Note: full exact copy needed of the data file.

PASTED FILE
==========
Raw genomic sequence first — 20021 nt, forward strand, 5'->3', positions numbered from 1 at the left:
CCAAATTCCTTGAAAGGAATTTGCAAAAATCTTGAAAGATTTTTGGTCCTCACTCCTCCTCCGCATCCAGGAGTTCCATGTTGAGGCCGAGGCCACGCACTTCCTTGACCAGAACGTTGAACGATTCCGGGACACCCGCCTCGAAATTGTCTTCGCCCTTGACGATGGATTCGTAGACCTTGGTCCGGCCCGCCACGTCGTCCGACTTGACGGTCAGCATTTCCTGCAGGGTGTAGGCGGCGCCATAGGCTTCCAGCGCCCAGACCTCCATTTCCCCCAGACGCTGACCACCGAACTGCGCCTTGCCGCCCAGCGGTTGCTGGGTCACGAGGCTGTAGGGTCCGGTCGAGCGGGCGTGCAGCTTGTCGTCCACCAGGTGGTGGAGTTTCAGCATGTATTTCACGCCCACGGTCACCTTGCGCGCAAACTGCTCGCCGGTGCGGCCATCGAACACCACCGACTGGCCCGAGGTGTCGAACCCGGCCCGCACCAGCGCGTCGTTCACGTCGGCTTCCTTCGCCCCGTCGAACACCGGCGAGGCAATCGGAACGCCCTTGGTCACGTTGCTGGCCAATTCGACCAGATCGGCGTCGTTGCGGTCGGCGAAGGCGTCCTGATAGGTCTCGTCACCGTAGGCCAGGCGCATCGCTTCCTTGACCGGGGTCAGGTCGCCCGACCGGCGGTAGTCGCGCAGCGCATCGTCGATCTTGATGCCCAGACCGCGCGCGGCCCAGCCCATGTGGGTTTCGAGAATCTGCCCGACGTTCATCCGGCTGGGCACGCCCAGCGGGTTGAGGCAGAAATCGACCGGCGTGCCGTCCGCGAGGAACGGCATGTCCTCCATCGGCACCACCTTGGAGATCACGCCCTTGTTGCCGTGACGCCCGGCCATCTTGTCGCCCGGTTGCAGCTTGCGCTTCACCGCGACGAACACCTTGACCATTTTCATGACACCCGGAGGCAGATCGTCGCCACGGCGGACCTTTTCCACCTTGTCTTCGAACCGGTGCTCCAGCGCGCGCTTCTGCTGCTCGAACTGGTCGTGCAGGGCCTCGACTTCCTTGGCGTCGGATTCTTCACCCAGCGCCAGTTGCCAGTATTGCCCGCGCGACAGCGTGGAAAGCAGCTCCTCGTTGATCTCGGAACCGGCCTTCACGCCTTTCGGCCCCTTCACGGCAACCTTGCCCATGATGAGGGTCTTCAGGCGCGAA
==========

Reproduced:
Raw genomic sequence first — 20021 nt, forward strand, 5'->3', positions numbered from 1 at the left:
CCAAATTCCTTGAAAGGAATTTGCAAAAATCTTGAAAGATTTTTGGTCCTCACTCCTCCTCCGCATCCAGGAGTTCCATGTTGAGGCCGAGGCCACGCACTTCCTTGACCAGAACGTTGAACGATTCCGGGACACCCGCCTCGAAATTGTCTTCGCCCTTGACGATGGATTCGTAGACCTTGGTCCGGCCCGCCACGTCGTCCGACTTGACGGTCAGCATTTCCTGCAGGGTGTAGGCGGCGCCATAGGCTTCCAGCGCCCAGACCTCCATTTCCCCCAGACGCTGACCACCGAACTGCGCCTTGCCGCCCAGCGGTTGCTGGGTCACGAGGCTGTAGGGTCCGGTCGAGCGGGCGTGCAGCTTGTCGTCCACCAGGTGGTGGAGTTTCAGCATGTATTTCACGCCCACGGTCACCTTGCGCGCAAACTGCTCGCCGGTGCGGCCATCGAACACCACCGACTGGCCCGAGGTGTCGAACCCGGCCCGCACCAGCGCGTCGTTCACGTCGGCTTCCTTCGCCCCGTCGAACACCGGCGAGGCAATCGGAACGCCCTTGGTCACGTTGCTGGCCAATTCGACCAGATCGGCGTCGTTGCGGTCGGCGAAGGCGTCCTGATAGGTCTCGTCACCGTAGGCCAGGCGCATCGCTTCCTTGACCGGGGTCAGGTCGCCCGACCGGCGGTAGTCGCGCAGCGCATCGTCGATCTTGATGCCCAGACCGCGCGCGGCCCAGCCCATGTGGGTTTCGAGAATCTGCCCGACGTTCATCCGGCTGGGCACGCCCAGCGGGTTGAGGCAGAAATCGACCGGCGTGCCGTCCGCGAGGAACGGCATGTCCTCCATCGGCACCACCTTGGAGATCACGCCCTTGTTGCCGTGACGCCCGGCCATCTTGTCGCCCGGTTGCAGCTTGCGCTTCACCGCGACGAACACCTTGACCATTTTCATGACACCCGGAGGCAGATCGTCGCCACGGCGGACCTTTTCCACCTTGTCTTCGAACCGGTGCTCCAGCGCGCGCTTCTGCTGCTCGAACTGGTCGTGCAGGGCCTCGACTTCCTTGGCGTCGGATTCTTCACCCAGCGCCAGTTGCCAGTATTGCCCGCGCGACAGCGTGGAAAGCAGCTCCTCGTTGATCTCGGAACCGGCCTTCACGCCTTTCGGCCCCTTCACGGCAACCTTGCCCATGATGAGGGTCTTCAGGCGCGAA